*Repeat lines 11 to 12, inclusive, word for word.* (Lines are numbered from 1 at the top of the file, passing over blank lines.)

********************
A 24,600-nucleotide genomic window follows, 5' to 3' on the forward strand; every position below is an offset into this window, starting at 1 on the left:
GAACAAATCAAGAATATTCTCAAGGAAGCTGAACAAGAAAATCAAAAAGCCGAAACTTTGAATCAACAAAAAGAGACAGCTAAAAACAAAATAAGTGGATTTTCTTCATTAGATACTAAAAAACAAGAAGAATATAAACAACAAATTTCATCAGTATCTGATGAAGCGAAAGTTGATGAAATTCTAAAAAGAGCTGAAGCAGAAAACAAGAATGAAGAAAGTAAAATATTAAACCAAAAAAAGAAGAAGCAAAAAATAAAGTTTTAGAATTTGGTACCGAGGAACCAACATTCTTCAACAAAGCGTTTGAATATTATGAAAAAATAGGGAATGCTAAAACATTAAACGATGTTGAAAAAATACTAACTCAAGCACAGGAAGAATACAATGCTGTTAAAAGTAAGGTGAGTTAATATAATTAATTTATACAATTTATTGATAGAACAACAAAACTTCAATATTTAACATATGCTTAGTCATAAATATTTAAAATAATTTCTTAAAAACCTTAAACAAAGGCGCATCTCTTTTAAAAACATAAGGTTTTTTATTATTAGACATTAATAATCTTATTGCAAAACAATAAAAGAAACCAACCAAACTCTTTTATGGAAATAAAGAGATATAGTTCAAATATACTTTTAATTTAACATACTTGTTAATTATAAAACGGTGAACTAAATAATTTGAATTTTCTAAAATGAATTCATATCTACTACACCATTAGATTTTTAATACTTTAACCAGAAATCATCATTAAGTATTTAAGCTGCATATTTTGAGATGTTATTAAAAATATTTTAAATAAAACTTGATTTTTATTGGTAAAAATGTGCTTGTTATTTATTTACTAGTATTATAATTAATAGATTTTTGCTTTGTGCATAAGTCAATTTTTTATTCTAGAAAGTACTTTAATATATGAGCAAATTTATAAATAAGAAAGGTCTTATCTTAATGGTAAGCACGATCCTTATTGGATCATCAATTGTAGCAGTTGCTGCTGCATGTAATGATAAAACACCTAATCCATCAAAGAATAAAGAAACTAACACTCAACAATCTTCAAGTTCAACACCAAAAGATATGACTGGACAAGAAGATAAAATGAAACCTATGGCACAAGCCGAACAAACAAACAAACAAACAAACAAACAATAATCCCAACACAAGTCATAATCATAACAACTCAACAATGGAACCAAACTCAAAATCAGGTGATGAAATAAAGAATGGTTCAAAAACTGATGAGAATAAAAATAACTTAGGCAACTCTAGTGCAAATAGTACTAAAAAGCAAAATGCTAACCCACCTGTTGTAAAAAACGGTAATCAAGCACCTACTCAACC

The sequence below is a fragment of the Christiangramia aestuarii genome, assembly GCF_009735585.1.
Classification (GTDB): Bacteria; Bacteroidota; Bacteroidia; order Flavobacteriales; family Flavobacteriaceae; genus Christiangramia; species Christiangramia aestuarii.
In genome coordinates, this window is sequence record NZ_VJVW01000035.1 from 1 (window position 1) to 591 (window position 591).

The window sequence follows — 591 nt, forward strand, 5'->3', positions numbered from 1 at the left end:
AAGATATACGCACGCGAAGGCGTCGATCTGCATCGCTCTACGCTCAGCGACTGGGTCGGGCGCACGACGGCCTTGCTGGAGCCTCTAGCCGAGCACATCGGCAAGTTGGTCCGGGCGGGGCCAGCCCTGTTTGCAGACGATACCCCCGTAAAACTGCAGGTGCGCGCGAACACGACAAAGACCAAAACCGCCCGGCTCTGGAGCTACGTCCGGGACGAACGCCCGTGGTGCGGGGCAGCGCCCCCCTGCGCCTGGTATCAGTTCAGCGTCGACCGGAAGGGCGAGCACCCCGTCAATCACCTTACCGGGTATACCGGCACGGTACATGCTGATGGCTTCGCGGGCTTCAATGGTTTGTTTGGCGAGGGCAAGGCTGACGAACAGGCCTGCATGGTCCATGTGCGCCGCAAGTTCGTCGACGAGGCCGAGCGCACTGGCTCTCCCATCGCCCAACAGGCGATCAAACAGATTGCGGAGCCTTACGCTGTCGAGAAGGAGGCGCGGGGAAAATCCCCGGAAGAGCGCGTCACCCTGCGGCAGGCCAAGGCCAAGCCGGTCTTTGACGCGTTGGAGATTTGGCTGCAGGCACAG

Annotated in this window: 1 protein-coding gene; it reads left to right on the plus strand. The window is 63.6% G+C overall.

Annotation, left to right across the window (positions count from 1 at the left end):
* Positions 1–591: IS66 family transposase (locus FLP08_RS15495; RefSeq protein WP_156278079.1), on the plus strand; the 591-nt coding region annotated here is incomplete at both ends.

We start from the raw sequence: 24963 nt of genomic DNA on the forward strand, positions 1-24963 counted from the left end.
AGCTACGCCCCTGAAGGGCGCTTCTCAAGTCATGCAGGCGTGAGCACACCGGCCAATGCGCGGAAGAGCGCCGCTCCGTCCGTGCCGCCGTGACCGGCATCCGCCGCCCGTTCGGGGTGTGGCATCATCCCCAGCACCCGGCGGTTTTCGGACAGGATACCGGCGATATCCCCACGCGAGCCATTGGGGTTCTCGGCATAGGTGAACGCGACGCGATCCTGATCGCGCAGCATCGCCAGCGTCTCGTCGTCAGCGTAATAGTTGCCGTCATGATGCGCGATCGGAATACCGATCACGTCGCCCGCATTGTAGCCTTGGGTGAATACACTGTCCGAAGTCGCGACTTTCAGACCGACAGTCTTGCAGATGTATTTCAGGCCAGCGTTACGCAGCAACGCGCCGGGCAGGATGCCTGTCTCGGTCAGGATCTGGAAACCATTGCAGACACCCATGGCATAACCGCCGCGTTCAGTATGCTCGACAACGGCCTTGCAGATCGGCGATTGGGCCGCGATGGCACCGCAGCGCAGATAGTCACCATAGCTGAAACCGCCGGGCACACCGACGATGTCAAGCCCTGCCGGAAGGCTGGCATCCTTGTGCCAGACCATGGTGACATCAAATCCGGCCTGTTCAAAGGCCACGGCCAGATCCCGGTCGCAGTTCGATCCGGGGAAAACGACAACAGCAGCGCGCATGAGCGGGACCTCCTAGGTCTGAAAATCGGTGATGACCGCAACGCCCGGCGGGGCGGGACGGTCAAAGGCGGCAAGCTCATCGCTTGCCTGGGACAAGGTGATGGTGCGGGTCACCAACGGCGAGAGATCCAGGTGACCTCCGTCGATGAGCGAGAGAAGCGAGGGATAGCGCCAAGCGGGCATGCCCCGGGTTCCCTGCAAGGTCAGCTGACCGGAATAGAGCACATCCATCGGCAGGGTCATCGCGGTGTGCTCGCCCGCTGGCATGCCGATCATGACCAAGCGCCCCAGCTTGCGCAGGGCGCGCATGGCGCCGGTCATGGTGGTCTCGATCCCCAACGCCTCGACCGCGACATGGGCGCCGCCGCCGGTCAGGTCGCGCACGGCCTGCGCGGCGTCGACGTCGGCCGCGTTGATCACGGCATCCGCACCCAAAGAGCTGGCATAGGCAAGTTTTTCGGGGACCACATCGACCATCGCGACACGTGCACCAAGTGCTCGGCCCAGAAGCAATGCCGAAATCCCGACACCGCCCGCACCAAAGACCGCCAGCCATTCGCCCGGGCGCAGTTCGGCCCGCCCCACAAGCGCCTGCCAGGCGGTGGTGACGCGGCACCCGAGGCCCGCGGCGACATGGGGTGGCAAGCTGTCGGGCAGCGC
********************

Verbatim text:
We start from the raw sequence: 24963 nt of genomic DNA on the forward strand, positions 1-24963 counted from the left end.
AGCTACGCCCCTGAAGGGCGCTTCTCAAGTCATGCAGGCGTGAGCACACCGGCCAATGCGCGGAAGAGCGCCGCTCCGTCCGTGCCGCCGTGACCGGCATCCGCCGCCCGTTCGGGGTGTGGCATCATCCCCAGCACCCGGCGGTTTTCGGACAGGATACCGGCGATATCCCCACGCGAGCCATTGGGGTTCTCGGCATAGGTGAACGCGACGCGATCCTGATCGCGCAGCATCGCCAGCGTCTCGTCGTCAGCGTAATAGTTGCCGTCATGATGCGCGATCGGAATACCGATCACGTCGCCCGCATTGTAGCCTTGGGTGAATACACTGTCCGAAGTCGCGACTTTCAGACCGACAGTCTTGCAGATGTATTTCAGGCCAGCGTTACGCAGCAACGCGCCGGGCAGGATGCCTGTCTCGGTCAGGATCTGGAAACCATTGCAGACACCCATGGCATAACCGCCGCGTTCAGTATGCTCGACAACGGCCTTGCAGATCGGCGATTGGGCCGCGATGGCACCGCAGCGCAGATAGTCACCATAGCTGAAACCGCCGGGCACACCGACGATGTCAAGCCCTGCCGGAAGGCTGGCATCCTTGTGCCAGACCATGGTGACATCAAATCCGGCCTGTTCAAAGGCCACGGCCAGATCCCGGTCGCAGTTCGATCCGGGGAAAACGACAACAGCAGCGCGCATGAGCGGGACCTCCTAGGTCTGAAAATCGGTGATGACCGCAACGCCCGGCGGGGCGGGACGGTCAAAGGCGGCAAGCTCATCGCTTGCCTGGGACAAGGTGATGGTGCGGGTCACCAACGGCGAGAGATCCAGGTGACCTCCGTCGATGAGCGAGAGAAGCGAGGGATAGCGCCAAGCGGGCATGCCCCGGGTTCCCTGCAAGGTCAGCTGACCGGAATAGAGCACATCCATCGGCAGGGTCATCGCGGTGTGCTCGCCCGCTGGCATGCCGATCATGACCAAGCGCCCCAGCTTGCGCAGGGCGCGCATGGCGCCGGTCATGGTGGTCTCGATCCCCAACGCCTCGACCGCGACATGGGCGCCGCCGCCGGTCAGGTCGCGCACGGCCTGCGCGGCGTCGACGTCGGCCGCGTTGATCACGGCATCCGCACCCAAAGAGCTGGCATAGGCAAGTTTTTCGGGGACCACATCGACCATCGCGACACGTGCACCAAGTGCTCGGCCCAGAAGCAATGCCGAAATCCCGACACCGCCCGCACCAAAGACCGCCAGCCATTCGCCCGGGCGCAGTTCGGCCCGCCCCACAAGCGCCTGCCAGGCGGTGGTGACGCGGCACCCGAGGCCCGCGGCGACATGGGGTGGCAAGCTGTCGGGCAGCGC